Philosophy professor argues that an implanted tool like Neuralink's will be "Suicide for the mind."
In an op-ed in FT, philosophy and cognitive science professor Susan Schneider argues that augmenting the human mind with AI will eventually lead to a kind of metaphorical suicide.
In the piece, she poses a question -- if you gradually offload mental tasks to an implanted AI, where does your self end and the AI begin?
She describes a short story by science fiction author Greg Egan, in which an AI chip called "the jewel,"" is implanted in a human at birth and learns to mimic their behavior and thoughts by adulthood:
... let us assume the jewel works perfectly. So which is you — your brain or your jewel? It doesn’t seem possible that the jewel could ever truly be you, as your biological brain and consciousness exist alongside it. It is implausible to think that your consciousness could magically transfer to the jewel upon the destruction of your brain. Instead, it’s more likely that at the moment you opted to remove your brain, you inadvertently killed yourself.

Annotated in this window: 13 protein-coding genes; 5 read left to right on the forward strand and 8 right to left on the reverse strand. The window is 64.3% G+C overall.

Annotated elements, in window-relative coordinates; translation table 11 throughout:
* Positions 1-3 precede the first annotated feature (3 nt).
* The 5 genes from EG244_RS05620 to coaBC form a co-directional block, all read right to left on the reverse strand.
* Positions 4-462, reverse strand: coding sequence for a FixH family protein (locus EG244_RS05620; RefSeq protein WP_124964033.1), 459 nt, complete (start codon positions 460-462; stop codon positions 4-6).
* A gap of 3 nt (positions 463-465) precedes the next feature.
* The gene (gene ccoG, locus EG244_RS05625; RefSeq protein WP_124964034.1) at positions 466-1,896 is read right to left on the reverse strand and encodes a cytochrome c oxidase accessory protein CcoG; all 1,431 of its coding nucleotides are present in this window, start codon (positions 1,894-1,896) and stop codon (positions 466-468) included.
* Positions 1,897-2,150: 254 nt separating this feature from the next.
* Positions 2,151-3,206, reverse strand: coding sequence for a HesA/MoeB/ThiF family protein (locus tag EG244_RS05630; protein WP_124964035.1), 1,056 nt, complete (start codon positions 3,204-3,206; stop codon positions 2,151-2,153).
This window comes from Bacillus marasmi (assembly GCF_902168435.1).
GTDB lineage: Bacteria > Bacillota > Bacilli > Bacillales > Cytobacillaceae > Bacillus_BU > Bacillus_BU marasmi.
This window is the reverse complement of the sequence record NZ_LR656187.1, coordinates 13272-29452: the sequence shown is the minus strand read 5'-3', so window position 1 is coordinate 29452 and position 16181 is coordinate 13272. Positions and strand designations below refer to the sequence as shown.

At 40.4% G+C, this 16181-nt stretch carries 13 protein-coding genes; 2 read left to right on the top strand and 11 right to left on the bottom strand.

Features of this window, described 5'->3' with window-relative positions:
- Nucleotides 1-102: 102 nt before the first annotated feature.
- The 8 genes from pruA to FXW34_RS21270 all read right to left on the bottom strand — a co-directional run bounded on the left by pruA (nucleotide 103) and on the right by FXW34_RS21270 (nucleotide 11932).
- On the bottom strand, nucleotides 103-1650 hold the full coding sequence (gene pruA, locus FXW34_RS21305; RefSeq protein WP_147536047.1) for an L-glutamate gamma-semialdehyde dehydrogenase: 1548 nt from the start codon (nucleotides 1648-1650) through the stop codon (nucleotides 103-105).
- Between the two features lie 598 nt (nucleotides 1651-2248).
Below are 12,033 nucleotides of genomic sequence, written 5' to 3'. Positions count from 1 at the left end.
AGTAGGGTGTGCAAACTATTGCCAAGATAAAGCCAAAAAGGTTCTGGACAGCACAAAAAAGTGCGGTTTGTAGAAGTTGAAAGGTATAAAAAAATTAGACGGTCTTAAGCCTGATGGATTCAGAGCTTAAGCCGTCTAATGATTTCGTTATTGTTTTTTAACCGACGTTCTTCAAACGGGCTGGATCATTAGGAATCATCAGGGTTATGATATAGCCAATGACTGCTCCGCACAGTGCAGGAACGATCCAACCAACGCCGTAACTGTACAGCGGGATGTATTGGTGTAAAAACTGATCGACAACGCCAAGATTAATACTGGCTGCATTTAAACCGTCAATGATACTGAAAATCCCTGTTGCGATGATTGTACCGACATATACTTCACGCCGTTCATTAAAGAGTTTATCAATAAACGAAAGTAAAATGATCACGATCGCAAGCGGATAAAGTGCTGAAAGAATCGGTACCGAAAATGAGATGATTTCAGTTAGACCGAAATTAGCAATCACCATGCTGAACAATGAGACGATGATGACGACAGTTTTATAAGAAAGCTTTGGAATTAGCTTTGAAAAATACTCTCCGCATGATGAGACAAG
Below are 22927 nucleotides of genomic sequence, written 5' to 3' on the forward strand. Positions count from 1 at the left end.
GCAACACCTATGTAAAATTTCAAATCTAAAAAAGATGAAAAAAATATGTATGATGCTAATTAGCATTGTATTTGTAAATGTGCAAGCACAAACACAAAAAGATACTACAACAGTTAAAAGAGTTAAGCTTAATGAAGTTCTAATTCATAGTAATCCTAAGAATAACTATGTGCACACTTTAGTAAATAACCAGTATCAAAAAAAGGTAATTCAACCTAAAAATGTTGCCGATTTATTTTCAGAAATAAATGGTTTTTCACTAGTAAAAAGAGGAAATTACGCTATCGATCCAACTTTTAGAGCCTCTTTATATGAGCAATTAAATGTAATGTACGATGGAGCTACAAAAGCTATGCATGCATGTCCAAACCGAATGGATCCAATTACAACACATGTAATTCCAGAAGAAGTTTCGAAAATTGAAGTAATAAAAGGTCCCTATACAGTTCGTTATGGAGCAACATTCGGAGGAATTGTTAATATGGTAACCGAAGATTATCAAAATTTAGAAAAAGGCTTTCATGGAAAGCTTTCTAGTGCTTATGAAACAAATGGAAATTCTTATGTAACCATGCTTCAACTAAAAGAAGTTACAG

Talking to TNW after the FT article was published, Schneider went into more detail:
The issue is also philosophical: What is the nature of the self or mind? If the mind is just the brain, a full merger with AI wouldn’t work. I suspect those advocating a mind-machine merger think the self is a program.